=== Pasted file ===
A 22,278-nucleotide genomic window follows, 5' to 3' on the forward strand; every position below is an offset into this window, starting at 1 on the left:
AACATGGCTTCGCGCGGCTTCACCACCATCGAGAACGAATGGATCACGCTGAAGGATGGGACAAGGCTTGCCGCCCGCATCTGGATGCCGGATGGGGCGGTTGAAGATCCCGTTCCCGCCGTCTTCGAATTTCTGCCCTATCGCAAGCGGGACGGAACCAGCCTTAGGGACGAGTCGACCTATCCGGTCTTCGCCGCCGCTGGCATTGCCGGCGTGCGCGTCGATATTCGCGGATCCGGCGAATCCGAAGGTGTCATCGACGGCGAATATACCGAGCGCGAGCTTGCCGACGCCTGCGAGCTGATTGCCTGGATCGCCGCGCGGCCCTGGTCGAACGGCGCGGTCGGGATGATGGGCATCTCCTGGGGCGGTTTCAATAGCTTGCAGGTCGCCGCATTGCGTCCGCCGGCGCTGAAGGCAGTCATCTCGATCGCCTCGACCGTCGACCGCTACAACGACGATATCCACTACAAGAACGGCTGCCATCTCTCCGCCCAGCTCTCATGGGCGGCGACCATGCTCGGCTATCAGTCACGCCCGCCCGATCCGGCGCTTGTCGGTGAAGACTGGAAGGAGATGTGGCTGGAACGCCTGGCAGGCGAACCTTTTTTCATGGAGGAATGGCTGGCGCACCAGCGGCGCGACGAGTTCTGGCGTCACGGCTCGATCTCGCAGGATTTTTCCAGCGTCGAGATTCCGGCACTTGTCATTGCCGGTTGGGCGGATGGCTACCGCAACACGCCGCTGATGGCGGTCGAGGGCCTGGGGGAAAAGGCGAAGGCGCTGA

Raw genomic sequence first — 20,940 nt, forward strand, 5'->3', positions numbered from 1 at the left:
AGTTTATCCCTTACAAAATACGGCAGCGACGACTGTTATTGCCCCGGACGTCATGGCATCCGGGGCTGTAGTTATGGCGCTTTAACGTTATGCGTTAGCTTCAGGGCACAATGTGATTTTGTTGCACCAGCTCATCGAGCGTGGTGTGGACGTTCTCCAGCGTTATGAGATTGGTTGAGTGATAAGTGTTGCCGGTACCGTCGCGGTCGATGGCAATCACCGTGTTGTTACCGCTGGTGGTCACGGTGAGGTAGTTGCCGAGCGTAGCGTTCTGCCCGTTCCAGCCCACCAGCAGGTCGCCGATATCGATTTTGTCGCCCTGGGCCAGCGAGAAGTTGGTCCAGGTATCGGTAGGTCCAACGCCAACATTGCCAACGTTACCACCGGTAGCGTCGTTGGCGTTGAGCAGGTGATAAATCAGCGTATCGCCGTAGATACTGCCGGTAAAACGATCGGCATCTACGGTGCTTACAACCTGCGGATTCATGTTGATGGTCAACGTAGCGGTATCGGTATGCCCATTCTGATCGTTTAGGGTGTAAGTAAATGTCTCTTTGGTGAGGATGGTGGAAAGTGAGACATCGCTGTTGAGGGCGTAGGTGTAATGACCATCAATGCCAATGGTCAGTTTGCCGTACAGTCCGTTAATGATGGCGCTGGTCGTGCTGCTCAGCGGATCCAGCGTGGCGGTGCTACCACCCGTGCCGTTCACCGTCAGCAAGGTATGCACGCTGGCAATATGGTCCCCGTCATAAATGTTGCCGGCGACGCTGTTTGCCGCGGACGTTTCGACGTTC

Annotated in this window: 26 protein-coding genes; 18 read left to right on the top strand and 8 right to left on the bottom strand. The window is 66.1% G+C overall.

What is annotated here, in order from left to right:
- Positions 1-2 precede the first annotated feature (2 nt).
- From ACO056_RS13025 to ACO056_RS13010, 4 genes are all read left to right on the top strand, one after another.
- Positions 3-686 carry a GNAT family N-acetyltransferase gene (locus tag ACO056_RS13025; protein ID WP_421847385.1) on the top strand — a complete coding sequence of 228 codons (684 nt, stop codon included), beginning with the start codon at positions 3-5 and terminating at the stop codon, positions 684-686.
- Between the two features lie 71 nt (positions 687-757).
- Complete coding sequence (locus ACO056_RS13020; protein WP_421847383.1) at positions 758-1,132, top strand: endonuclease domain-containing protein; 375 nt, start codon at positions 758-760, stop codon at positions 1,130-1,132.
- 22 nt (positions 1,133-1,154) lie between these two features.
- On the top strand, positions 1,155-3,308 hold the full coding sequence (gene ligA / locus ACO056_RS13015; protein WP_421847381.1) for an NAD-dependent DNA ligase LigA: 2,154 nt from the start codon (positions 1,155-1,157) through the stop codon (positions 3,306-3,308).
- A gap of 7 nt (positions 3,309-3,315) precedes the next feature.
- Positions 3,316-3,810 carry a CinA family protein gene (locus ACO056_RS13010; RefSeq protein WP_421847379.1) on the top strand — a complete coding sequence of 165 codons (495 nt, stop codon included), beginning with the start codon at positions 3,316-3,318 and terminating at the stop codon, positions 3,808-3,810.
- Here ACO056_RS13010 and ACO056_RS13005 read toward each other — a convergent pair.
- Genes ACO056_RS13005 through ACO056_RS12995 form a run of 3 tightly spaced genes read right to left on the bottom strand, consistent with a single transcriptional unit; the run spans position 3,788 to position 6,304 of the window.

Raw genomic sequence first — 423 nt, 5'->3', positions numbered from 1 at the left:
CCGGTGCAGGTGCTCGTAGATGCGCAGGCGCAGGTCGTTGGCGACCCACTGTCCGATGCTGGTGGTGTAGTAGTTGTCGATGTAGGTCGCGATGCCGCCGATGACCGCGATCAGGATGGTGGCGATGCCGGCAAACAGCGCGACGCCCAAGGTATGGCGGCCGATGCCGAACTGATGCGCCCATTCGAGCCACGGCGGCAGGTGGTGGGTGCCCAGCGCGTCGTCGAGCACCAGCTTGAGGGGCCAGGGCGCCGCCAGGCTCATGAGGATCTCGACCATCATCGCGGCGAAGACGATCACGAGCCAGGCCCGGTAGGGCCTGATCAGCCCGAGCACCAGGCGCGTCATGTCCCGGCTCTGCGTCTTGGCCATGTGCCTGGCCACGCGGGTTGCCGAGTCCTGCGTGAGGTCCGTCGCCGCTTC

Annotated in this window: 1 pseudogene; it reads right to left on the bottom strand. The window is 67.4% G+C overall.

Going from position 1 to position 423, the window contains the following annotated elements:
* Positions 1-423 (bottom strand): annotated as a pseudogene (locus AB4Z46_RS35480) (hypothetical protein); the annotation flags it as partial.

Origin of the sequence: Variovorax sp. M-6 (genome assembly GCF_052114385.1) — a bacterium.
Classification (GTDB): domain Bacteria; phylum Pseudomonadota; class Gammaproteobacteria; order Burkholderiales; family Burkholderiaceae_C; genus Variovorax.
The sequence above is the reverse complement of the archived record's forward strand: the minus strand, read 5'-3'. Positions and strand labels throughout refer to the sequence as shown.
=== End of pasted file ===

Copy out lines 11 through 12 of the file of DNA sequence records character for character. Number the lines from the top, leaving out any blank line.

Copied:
- Complete coding sequence (locus ACO056_RS13020; protein WP_421847383.1) at positions 758-1,132, top strand: endonuclease domain-containing protein; 375 nt, start codon at positions 758-760, stop codon at positions 1,130-1,132.
- 22 nt (positions 1,133-1,154) lie between these two features.